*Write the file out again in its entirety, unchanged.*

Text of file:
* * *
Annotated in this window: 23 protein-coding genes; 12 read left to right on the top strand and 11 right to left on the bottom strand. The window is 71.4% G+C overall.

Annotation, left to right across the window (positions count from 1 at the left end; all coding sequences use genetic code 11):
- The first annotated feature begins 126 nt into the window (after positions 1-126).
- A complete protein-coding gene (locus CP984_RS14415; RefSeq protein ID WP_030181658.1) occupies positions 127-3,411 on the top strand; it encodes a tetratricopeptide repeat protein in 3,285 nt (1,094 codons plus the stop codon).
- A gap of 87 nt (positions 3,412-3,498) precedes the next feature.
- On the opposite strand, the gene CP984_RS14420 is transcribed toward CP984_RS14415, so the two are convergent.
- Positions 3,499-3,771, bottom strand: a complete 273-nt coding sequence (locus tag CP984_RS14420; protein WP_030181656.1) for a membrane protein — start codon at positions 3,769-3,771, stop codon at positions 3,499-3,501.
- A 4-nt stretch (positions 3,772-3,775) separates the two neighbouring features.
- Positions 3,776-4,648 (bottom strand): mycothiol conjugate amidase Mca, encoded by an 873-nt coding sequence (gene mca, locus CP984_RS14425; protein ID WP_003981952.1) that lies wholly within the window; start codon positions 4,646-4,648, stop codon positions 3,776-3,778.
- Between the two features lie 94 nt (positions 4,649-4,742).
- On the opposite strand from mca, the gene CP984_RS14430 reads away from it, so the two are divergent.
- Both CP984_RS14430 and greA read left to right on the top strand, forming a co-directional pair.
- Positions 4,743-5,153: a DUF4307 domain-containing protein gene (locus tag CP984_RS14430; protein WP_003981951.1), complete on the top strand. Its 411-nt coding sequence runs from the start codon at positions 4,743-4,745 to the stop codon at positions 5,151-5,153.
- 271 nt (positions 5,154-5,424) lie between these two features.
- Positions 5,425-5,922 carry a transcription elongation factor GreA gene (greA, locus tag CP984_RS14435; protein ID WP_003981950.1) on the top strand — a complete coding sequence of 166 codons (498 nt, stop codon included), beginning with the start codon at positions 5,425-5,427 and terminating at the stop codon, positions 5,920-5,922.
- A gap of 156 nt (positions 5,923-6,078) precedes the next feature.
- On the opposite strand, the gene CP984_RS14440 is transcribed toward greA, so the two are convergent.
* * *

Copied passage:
Annotated in this window: 23 protein-coding genes; 12 read left to right on the top strand and 11 right to left on the bottom strand. The window is 71.4% G+C overall.

Annotation, left to right across the window (positions count from 1 at the left end; all coding sequences use genetic code 11):
- The first annotated feature begins 126 nt into the window (after positions 1-126).
- A complete protein-coding gene (locus CP984_RS14415; RefSeq protein ID WP_030181658.1) occupies positions 127-3,411 on the top strand; it encodes a tetratricopeptide repeat protein in 3,285 nt (1,094 codons plus the stop codon).
- A gap of 87 nt (positions 3,412-3,498) precedes the next feature.
- On the opposite strand, the gene CP984_RS14420 is transcribed toward CP984_RS14415, so the two are convergent.
- Positions 3,499-3,771, bottom strand: a complete 273-nt coding sequence (locus tag CP984_RS14420; protein WP_030181656.1) for a membrane protein — start codon at positions 3,769-3,771, stop codon at positions 3,499-3,501.
- A 4-nt stretch (positions 3,772-3,775) separates the two neighbouring features.
- Positions 3,776-4,648 (bottom strand): mycothiol conjugate amidase Mca, encoded by an 873-nt coding sequence (gene mca, locus CP984_RS14425; protein ID WP_003981952.1) that lies wholly within the window; start codon positions 4,646-4,648, stop codon positions 3,776-3,778.
- Between the two features lie 94 nt (positions 4,649-4,742).
- On the opposite strand from mca, the gene CP984_RS14430 reads away from it, so the two are divergent.
- Both CP984_RS14430 and greA read left to right on the top strand, forming a co-directional pair.
- Positions 4,743-5,153: a DUF4307 domain-containing protein gene (locus tag CP984_RS14430; protein WP_003981951.1), complete on the top strand. Its 411-nt coding sequence runs from the start codon at positions 4,743-4,745 to the stop codon at positions 5,151-5,153.
- 271 nt (positions 5,154-5,424) lie between these two features.
- Positions 5,425-5,922 carry a transcription elongation factor GreA gene (greA, locus tag CP984_RS14435; protein ID WP_003981950.1) on the top strand — a complete coding sequence of 166 codons (498 nt, stop codon included), beginning with the start codon at positions 5,425-5,427 and terminating at the stop codon, positions 5,920-5,922.
- A gap of 156 nt (positions 5,923-6,078) precedes the next feature.
- On the opposite strand, the gene CP984_RS14440 is transcribed toward greA, so the two are convergent.